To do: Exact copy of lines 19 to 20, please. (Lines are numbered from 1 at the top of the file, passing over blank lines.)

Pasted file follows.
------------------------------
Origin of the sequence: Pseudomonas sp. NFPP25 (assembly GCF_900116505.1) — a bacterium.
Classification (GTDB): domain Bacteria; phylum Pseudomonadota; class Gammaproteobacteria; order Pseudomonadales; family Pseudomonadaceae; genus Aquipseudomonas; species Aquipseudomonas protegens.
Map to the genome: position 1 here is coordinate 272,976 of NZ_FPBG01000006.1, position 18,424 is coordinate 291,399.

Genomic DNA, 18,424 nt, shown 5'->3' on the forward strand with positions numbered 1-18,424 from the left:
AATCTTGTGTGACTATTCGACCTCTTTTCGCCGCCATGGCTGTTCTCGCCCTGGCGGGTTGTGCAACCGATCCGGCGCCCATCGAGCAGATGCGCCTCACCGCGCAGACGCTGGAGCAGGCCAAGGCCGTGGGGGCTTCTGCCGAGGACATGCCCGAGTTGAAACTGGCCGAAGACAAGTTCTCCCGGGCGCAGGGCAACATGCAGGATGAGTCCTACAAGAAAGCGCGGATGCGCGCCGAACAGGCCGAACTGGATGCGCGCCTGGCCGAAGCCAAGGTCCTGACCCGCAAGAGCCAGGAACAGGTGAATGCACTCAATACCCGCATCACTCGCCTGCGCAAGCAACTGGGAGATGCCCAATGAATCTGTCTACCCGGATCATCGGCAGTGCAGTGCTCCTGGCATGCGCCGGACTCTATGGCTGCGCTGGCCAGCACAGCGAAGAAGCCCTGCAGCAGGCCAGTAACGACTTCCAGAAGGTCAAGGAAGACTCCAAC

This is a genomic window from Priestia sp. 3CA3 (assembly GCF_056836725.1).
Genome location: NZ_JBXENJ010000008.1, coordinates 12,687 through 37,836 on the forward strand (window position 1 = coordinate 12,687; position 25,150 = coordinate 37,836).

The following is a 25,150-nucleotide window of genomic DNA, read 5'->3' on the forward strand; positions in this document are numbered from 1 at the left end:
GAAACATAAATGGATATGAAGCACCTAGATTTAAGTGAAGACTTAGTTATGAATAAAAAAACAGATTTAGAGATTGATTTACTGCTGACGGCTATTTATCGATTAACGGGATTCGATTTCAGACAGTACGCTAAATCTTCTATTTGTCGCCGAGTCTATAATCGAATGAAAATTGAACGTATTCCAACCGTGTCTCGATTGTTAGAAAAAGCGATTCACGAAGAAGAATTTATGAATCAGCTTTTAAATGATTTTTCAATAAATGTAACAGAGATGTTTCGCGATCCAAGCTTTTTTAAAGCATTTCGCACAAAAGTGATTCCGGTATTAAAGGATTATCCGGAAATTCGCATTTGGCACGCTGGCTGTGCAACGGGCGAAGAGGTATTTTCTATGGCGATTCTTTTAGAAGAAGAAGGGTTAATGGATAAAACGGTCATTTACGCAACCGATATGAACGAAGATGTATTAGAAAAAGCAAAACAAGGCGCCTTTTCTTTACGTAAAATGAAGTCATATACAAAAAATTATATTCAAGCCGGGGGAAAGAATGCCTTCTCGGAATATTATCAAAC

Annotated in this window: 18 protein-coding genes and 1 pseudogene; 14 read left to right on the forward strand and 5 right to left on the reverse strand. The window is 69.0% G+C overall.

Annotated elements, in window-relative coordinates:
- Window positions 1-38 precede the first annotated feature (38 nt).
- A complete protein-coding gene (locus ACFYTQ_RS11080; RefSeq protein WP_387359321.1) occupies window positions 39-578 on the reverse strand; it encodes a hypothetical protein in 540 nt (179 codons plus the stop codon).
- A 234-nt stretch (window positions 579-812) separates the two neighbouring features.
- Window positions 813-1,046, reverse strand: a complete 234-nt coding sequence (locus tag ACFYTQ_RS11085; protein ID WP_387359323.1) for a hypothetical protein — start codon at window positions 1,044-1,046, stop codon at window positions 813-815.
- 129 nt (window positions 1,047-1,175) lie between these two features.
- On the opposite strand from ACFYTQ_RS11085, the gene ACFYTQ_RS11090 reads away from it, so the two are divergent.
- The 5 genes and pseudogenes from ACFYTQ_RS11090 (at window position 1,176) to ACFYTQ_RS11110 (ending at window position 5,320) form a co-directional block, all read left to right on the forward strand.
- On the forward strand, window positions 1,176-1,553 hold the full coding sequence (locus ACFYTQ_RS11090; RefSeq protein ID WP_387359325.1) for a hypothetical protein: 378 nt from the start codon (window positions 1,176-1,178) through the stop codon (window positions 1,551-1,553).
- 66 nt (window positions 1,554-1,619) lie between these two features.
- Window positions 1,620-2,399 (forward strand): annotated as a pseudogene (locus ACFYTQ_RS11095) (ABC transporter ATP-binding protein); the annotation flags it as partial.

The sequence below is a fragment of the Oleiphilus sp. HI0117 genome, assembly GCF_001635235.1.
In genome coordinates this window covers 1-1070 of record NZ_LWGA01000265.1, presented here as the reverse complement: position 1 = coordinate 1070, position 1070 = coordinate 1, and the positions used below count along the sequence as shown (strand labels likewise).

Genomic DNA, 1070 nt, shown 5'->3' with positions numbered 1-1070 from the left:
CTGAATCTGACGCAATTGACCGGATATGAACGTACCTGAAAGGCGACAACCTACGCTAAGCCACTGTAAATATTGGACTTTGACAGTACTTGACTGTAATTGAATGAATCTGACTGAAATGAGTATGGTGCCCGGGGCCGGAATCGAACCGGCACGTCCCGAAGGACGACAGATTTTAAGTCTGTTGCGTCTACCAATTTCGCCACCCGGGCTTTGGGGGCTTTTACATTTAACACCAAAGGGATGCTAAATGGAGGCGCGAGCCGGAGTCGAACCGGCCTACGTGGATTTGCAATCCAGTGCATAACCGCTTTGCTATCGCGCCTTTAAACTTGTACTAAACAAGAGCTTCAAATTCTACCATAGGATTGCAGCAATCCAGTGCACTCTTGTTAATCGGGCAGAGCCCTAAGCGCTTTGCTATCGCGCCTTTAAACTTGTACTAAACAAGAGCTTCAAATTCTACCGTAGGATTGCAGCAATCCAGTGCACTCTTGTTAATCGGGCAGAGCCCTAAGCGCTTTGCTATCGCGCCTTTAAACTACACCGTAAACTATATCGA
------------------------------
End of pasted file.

- On the forward strand, window positions 1,176-1,553 hold the full coding sequence (locus ACFYTQ_RS11090; RefSeq protein ID WP_387359325.1) for a hypothetical protein: 378 nt from the start codon (window positions 1,176-1,178) through the stop codon (window positions 1,551-1,553).
- 66 nt (window positions 1,554-1,619) lie between these two features.